School of Education News

Sat
Sep
22
The fourth floor of 821 East Washington Ave. will be softly illuminated by white light throughout September and October as part of a temporary public art project created by UW-Madison students Ben Orozco and Emily Leach. The new exhibit, “Something,” was installed Sept. 14 at StartingBlock Madison. The exhibit is a Madison Arts Commission BLINK temporary public art project. Orozco and Leach are pursuing their bachelor of fine arts degrees from the School of Education’s Art Department.
Fri
Sep
21
Multiple researchers and a non-profit organization are telling ThinkProgress.org that the research cited in an Education Department proposal for eliminating an Obama-era rule to protect students from predatory for-profit colleges is misrepresented to incorrectly justify those plans. UW-Madison’s Nicholas Hillman is among those saying that the Education Department is misrepresenting his research findings.
Thu
Sep
20
The Mixed Methods blog recently put the spotlight on research that examines the success of students at community colleges conducted by UW-Madison’s Xueli Wang, who is an associate professor with the School of Education's Department of Educational Leadership and Policy Analysis. She also is a faculty affiliate of the Wisconsin Center for the Advancement of Postsecondary Education. Wang studies college students’ learning, pathways and success, with a particular focus on community colleges and STEM education.
Wed
Sep
19
UW-Madison’s Haley Vlach and Percival Matthews each recently received an Understanding Human Cognition Scholar Award from the James S. McDonnell Foundation (JSMF). The two are faculty members with the School of Education's No. 1-ranked Department of Educational Psychology. These awards, of which only 10 were given out this year, each provide $600,000 of funding to be used over the next six years.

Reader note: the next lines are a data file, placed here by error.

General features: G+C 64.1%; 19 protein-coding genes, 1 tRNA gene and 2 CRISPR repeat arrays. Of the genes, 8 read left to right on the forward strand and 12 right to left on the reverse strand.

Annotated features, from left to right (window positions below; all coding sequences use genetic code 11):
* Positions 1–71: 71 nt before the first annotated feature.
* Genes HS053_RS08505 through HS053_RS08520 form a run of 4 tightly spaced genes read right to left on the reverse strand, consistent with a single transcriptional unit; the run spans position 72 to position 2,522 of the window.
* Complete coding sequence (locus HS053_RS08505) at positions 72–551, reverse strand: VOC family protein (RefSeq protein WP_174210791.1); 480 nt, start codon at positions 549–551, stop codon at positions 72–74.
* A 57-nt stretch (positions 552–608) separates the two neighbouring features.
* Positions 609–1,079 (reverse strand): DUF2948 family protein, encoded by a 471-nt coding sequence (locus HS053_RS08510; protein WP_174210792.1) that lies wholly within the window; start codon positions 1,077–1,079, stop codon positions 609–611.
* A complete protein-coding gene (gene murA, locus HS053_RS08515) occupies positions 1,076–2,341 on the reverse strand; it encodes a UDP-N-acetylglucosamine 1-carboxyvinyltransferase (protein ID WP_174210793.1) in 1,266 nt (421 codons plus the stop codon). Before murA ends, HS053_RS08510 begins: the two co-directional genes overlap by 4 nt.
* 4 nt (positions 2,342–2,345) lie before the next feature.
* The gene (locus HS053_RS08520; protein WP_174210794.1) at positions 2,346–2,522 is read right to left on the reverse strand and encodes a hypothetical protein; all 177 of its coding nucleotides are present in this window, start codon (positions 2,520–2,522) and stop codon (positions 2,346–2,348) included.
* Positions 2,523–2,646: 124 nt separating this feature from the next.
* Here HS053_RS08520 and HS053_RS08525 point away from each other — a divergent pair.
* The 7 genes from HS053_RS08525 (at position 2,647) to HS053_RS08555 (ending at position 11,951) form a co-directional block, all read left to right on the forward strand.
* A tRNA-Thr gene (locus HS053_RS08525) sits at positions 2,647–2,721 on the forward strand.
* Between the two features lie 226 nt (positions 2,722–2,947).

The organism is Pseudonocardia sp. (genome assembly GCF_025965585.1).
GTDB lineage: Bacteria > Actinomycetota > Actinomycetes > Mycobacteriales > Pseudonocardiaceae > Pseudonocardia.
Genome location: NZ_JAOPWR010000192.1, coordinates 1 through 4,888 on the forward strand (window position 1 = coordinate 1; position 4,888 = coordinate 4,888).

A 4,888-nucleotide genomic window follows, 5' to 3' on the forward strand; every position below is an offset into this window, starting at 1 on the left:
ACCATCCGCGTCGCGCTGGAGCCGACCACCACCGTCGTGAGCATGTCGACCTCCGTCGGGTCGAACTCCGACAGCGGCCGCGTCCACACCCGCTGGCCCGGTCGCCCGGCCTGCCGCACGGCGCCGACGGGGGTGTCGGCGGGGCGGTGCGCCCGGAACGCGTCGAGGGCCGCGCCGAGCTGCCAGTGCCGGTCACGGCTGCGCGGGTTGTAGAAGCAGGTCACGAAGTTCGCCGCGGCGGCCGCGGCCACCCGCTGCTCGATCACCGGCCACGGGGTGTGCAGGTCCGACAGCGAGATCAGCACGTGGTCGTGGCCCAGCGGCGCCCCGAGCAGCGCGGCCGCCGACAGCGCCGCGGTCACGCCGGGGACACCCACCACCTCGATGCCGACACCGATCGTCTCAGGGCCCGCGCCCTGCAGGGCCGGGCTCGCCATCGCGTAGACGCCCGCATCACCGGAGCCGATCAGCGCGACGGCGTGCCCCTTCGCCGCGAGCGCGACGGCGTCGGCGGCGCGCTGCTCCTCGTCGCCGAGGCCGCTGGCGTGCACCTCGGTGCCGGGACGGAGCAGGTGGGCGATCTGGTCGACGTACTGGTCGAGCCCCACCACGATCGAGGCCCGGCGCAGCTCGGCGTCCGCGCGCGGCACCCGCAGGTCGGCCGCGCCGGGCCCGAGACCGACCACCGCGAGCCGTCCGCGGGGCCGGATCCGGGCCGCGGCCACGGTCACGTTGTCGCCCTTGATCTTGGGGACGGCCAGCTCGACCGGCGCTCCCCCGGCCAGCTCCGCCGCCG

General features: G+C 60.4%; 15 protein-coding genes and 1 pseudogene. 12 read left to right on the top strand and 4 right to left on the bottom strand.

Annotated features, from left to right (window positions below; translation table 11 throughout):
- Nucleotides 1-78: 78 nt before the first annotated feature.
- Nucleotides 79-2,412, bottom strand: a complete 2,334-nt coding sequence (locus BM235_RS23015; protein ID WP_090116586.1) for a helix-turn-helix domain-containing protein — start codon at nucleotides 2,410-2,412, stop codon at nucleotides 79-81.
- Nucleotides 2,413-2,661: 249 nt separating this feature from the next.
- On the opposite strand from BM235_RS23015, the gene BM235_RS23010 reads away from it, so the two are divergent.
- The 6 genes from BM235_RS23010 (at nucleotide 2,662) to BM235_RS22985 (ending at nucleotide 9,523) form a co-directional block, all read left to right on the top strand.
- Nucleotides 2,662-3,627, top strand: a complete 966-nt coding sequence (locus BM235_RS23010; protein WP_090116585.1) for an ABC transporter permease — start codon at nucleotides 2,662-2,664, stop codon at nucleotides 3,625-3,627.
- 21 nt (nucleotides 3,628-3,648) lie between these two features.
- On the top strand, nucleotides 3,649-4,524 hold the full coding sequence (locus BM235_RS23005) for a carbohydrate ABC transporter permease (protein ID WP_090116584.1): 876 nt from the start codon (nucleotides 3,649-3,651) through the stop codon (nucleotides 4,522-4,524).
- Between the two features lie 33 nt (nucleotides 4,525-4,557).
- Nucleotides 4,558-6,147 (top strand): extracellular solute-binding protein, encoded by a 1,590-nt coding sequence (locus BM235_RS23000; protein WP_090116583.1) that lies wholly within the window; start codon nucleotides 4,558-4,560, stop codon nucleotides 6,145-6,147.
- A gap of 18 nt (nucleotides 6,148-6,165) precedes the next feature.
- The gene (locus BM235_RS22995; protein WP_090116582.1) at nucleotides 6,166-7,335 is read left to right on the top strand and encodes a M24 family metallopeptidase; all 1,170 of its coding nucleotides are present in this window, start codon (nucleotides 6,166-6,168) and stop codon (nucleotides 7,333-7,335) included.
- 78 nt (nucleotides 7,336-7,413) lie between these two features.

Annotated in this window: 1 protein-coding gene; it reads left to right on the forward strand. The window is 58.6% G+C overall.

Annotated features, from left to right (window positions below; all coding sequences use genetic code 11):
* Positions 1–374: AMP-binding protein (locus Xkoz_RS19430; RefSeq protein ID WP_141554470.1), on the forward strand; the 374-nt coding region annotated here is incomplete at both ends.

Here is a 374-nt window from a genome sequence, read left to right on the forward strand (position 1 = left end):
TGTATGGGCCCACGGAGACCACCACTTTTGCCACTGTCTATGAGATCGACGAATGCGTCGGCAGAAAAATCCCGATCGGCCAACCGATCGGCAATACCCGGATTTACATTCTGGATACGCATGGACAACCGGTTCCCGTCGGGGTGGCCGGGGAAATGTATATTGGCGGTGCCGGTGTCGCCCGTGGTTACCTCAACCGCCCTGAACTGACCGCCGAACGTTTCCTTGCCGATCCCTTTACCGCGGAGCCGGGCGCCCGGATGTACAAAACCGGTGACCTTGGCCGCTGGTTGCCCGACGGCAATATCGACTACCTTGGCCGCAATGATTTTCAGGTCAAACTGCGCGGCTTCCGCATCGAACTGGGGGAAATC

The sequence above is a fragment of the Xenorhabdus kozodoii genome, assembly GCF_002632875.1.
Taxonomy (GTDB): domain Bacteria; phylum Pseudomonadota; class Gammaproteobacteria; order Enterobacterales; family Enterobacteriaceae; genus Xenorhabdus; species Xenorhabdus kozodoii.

Wed
Sep
19
The work of UW-Madison’s Nicholas Hillman on “education deserts” is the focus of a recent podcast hosted on the CPRE Knowledge Hub website. The “Research Minutes” podcast explains: ”Despite a growing demand for college-level education in communities across the U.S., millions of residents currently live in what researchers call ‘higher education deserts,’ areas where students have limited or no access to a public, broad-access four-year university.” Hillman, who has conducted significant research on this topic, is an associate professor with the School of Education’s Department of Educational Leadership and Policy Analysis,
Tue
Sep
18
School of Education faculty members William Hoyt and Elizabeth Larson served as guest coaches Saturday afternoon during the Badger football team’s game against Brigham Young University at Camp Randall Stadium. Hoyt is a professor with the Department of Counseling Psychology and is the School’s associate dean for health areas, while Larson is an associate professor with the Department of Kinesiology’s occupational therapy program. Both were given this opportunity due to their efforts to support student-athletes on campus.
Tue
Sep
18
UW-Madison’s Marlene Skog presented her second evening-length contemporary ballet concert, “Consider It Not So Deeply,” Aug. 31 to Sept. 1 at the Ruth Page Center for the Arts in Chicago. The concert explores the conflicting layers of the female psyche in Shakespeare’s women through Skog's powerful, demanding choreography, Shakespeare's theatrical prose, and original sound, designed by Matan Rubinstein and Timothy Russell. Skog is an assistant professor with the School of Education’s Dance Department, and her concert received rave reviews from Picture the Post.